As 2019 presents itself, it’s time to take a look at the year ahead and make some predictions about internal audit trends. Well-known organisations like Gartner and Deloitte have recently released reports exploring this topic. We’ll take a look at their predictions to help you prepare for the new year.
While business data analytics can have some undeniable and powerful benefits to companies, it also requires companies to collect and process large amounts of data. As such, concerns naturally arise about how to safely manage sensitive information. The added pressure of GDPR regulations certainly doesn’t make the situation any easier.
As Malcolm Murray, Vice President of Gartner, explains “recent high-profile data breaches and increased public attention have raised the stakes for organisational accountability, and it’s only going to get tougher in 2019.”
CAEs will need to closely monitor data governance policies to ensure safeguards are in place to protect against data breaches and GDPR violations. Depending on their organisation, they might need to create formal data governance frameworks from scratch as only 37% of companies have such safeguards in place. If you need to create a data governance framework, we recommend getting started by taking stock of all data assets across the business, examining employees’ security training and skill sets and then developing a data classification policy.
Alongside examining data governance procedures, CAEs and internal audit professionals will also need to consider data protection safeguards. Many companies have already adopted emerging technologies, like chatbots or Internet of Things (IoT), and this trend is only expected to continue in the New Year. As companies integrate more and more technology, they become increasingly vulnerable to data security breaches.
While these new technologies certainly bring many exciting advantages and have the potential to streamline the internal audit process, it’s also important to consider any vulnerabilities to cyber-attacks. Failing to protect your data properly could have some serious impacts such as material losses, a temporary loss of files or networks, or damaged or corrupted computer software of systems. Moreover, cyber-attacks can also negatively impact the brand’s reputation, lead to a loss of clients and customers, and impact the company’s quality of service.
It’s important for CAEs not to lose sight of security risks to allow companies to capture the benefits of these new technologies without leaving themselves vulnerable to cyber-attacks.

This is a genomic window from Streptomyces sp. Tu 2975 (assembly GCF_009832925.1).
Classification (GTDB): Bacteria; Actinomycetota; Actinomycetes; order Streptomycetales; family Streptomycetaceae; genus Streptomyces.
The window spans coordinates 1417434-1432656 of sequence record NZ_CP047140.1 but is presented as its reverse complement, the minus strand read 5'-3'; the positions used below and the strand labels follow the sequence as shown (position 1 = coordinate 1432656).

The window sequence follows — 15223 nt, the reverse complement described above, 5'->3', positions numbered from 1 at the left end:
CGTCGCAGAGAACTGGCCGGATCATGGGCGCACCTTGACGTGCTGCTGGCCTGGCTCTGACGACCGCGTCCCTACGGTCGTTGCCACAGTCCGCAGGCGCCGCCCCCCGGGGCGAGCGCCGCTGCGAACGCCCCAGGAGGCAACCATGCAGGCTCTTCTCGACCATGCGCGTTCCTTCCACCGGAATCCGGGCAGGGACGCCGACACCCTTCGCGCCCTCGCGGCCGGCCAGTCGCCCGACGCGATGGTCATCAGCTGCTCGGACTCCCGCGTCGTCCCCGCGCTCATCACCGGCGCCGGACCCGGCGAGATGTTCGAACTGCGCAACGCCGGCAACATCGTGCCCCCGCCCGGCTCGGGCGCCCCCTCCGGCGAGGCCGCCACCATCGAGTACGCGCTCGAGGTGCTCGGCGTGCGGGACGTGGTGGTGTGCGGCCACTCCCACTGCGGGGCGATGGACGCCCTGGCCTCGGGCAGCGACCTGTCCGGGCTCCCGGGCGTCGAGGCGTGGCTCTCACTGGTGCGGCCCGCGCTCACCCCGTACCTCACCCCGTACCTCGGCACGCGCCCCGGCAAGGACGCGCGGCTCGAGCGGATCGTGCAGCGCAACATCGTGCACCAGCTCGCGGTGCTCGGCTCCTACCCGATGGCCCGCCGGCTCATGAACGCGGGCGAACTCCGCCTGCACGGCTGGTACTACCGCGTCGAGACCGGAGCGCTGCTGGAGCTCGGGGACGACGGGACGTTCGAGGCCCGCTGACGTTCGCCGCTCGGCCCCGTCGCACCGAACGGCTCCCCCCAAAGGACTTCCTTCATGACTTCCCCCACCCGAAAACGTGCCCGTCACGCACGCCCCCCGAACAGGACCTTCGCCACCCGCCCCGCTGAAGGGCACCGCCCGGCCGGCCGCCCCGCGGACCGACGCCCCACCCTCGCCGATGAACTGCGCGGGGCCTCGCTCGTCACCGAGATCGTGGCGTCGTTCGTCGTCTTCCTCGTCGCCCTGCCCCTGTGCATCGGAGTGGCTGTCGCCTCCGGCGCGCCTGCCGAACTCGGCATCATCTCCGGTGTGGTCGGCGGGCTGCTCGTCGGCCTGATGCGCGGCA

As 2018 showed, global and regional markets are going through a transition period. From crazed politicians declaring trade wars to new regulations on data governance and economic decline, businesses are operating within uncertain times, which makes it difficult for auditors to accurately assess market and external risks and creates challenges for establishing scenario planning and long-term strategies. And, with Brexit looming on the horizon, this situation isn’t expected to get any better.
However, these instabilities could also produce new opportunities for companies or have less of a negative impact than previously thought. Depending on who you ask, emerging government policies could even lead to less red tape and actually benefit companies. Unfortunately, many details are still to be determined and we’ll need to wait and see how the cards fall so to speak.
One of the emerging trends discussed in Deloitte's report was the need for specific skill sets. At present, companies sometimes struggle to find and retain individuals with the right skills; for example, an ability to understand and use data analytics within audits.
As one Deloitte study participant said, “It is increasingly difficult to find and retain people that combine optimally technology and business audit skill sets, with the right interpersonal and softer skills to continue to drive together business and IT audit for truly integrated approaches that add value”.
While the existing skills shortage could be considered a negative trend, it also creates exciting opportunities for internal audit professionals. Those with the required skill set can easily find promising new career opportunities, while those without could upskill to boost their competitiveness and potential to secure choice positions within well-known companies. Companies could also provide training opportunities to current staff members to provide new learning opportunities and help them retain top talent. A win, win situation for both companies and employees.
New Year, New Opportunities
Whether you’re looking to recruit internal audit professionals or find a new position, Change Recruitment can help. We have access to some of the best and brightest candidates as well as great internal audit job openings. Learn more by speaking with one of our international accountancy and finance recruitment specialist today.
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Join us as we take an in-depth look at the role of data analytics within internal audits and its impact on those already working (and recruiting) in the industry.